Read more at Etsy.
YouTube shopping takes a step forwards
You will soon be able to buy products directly from selected live streaming videos on YouTube, under a new pilot scheme. This is a separate feature to the ability to buy products from pre-recorded videos, which YouTube is also testing.
YouTube is the sleeping giant of social media and ecommerce. It is the second most-visited website in the world, with double the average visit length of Facebook. Much of its content on YouTube is already product-related including reviews, unboxings and try-ons.
Video streaming and a tight integration into social media is virtually the norm for ecommerce in China. Many companies in the US are investing heavily in video shopping, including Facebook and TikTok. But will it ever become as mainstream as it is in China? Or will it forever be the “next big thing”?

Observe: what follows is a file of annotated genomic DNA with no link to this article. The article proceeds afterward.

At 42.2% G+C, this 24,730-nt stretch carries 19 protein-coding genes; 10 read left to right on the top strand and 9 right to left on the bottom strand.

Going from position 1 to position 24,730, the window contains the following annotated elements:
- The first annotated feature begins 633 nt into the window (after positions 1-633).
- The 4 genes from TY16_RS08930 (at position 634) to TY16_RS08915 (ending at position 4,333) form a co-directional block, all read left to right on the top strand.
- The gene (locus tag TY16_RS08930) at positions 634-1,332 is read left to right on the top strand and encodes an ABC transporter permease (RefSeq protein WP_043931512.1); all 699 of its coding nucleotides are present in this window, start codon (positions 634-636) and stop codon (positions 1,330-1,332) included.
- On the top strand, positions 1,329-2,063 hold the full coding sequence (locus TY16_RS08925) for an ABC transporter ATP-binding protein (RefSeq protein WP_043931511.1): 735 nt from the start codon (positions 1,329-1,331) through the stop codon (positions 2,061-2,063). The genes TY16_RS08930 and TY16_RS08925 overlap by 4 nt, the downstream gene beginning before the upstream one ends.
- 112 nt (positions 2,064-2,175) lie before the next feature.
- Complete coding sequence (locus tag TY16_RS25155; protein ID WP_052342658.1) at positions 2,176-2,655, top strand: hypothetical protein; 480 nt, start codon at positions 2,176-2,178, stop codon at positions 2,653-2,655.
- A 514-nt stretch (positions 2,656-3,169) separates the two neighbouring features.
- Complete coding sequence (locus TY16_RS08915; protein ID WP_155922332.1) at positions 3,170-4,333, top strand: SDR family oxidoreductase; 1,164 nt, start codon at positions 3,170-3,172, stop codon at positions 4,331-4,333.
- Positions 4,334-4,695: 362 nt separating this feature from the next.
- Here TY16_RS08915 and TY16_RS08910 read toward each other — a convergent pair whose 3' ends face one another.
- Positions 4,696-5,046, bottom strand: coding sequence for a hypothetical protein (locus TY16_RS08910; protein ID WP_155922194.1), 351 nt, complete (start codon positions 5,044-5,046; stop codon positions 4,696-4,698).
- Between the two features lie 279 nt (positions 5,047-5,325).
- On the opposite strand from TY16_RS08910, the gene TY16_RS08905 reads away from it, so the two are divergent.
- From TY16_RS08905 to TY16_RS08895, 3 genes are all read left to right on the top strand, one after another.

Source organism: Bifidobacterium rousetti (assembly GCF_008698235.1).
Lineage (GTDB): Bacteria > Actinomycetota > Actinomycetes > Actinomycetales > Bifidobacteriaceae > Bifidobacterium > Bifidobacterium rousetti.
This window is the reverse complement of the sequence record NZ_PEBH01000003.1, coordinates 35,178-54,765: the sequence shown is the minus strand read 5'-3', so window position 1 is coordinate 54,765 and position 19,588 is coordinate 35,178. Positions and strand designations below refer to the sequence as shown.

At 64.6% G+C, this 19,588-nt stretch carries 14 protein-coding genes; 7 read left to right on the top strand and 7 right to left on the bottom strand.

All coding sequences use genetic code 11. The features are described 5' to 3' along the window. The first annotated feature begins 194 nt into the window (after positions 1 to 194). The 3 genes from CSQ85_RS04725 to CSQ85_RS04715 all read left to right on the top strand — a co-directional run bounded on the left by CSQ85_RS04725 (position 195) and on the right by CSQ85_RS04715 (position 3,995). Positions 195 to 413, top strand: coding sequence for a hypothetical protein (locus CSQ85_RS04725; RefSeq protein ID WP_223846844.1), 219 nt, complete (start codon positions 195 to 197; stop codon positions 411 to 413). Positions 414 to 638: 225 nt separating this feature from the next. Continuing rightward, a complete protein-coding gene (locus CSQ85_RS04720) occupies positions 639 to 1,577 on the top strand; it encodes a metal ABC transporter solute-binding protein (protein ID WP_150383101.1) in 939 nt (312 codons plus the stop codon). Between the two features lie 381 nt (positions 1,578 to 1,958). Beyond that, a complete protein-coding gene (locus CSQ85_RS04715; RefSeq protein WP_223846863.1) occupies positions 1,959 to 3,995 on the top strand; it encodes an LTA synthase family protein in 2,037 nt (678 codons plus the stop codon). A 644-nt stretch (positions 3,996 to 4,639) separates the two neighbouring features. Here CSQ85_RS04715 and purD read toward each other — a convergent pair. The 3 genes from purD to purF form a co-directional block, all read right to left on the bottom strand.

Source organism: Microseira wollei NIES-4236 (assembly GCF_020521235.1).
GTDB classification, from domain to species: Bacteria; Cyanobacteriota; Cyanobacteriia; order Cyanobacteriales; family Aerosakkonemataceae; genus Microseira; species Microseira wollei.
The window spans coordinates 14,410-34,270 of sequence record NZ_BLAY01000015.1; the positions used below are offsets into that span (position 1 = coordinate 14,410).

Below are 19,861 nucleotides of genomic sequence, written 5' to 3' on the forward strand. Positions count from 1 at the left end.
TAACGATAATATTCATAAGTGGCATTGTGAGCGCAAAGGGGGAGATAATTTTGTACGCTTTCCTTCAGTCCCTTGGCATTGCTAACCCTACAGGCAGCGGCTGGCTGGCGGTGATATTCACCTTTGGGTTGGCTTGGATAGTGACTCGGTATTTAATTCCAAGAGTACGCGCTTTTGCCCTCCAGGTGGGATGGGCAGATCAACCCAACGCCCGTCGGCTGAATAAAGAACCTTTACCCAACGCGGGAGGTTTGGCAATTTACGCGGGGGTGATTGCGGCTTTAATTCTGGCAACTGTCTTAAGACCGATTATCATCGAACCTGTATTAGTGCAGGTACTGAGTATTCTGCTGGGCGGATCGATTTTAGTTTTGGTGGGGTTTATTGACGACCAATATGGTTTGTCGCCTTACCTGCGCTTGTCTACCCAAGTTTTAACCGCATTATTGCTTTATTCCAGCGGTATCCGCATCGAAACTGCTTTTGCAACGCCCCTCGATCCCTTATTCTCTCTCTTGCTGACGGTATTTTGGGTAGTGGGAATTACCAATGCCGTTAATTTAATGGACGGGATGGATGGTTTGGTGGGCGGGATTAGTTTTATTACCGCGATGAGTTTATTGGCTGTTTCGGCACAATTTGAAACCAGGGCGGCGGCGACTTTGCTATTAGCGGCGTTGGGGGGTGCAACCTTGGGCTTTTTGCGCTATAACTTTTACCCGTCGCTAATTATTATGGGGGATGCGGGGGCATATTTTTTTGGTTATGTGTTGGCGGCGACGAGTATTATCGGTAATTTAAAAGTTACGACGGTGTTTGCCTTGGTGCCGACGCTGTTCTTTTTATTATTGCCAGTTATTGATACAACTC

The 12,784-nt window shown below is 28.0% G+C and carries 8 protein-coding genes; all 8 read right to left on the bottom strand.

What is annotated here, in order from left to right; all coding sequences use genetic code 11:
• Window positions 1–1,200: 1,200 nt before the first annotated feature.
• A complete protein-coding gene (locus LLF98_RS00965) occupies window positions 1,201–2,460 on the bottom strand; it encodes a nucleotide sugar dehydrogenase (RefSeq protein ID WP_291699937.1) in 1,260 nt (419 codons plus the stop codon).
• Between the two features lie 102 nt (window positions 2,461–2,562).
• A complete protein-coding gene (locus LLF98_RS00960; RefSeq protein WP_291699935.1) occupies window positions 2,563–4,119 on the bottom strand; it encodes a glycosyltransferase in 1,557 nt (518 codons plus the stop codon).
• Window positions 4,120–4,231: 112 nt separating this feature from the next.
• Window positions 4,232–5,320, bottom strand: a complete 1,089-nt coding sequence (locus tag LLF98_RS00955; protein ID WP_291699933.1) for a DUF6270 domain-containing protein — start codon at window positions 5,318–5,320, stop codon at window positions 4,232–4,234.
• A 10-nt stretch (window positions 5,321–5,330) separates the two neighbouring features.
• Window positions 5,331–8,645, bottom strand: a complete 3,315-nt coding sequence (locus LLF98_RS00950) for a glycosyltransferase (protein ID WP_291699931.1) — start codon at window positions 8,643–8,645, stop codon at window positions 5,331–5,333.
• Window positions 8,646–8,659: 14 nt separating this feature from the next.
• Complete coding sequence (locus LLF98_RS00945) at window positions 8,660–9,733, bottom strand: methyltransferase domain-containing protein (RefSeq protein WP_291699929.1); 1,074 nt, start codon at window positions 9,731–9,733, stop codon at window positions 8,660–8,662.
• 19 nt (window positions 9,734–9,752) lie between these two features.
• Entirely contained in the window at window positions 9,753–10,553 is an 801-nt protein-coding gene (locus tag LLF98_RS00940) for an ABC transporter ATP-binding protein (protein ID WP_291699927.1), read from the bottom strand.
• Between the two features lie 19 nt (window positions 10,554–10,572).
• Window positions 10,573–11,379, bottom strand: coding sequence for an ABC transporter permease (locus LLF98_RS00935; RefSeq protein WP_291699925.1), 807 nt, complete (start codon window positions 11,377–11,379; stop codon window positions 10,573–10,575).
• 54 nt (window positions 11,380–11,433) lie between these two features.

Read more at TechCrunch.
Also in the news
- Amazon IP Accelerator now available for trademark registrations in Japan. Read more at Amazon Sellers Forums UK.
- Ex-eBay security manager sentenced to 18 months for stalking journalist. Read more at Bloomberg.
- Amazon marketplace seller pleads guilty to DVD and Blu-ray price fixing. Read more at the US DOJ.
- China’s Foreign Trade Department director suggests that fake reviews are simply a “Chinese solution”. Read more at South China Morning Post.
- Amazon is a revolving door of “pseudo-brands”. Read more at Marketplace Pulse.
- Other retailers will be able to buy Walmart’s ecommerce technology… which also provides fast access to Walmart’s online marketplace. Read more at CNBC.
- Amazon UK sellers now have to provide country of origin information. Read more at Amazon Seller Forums UK.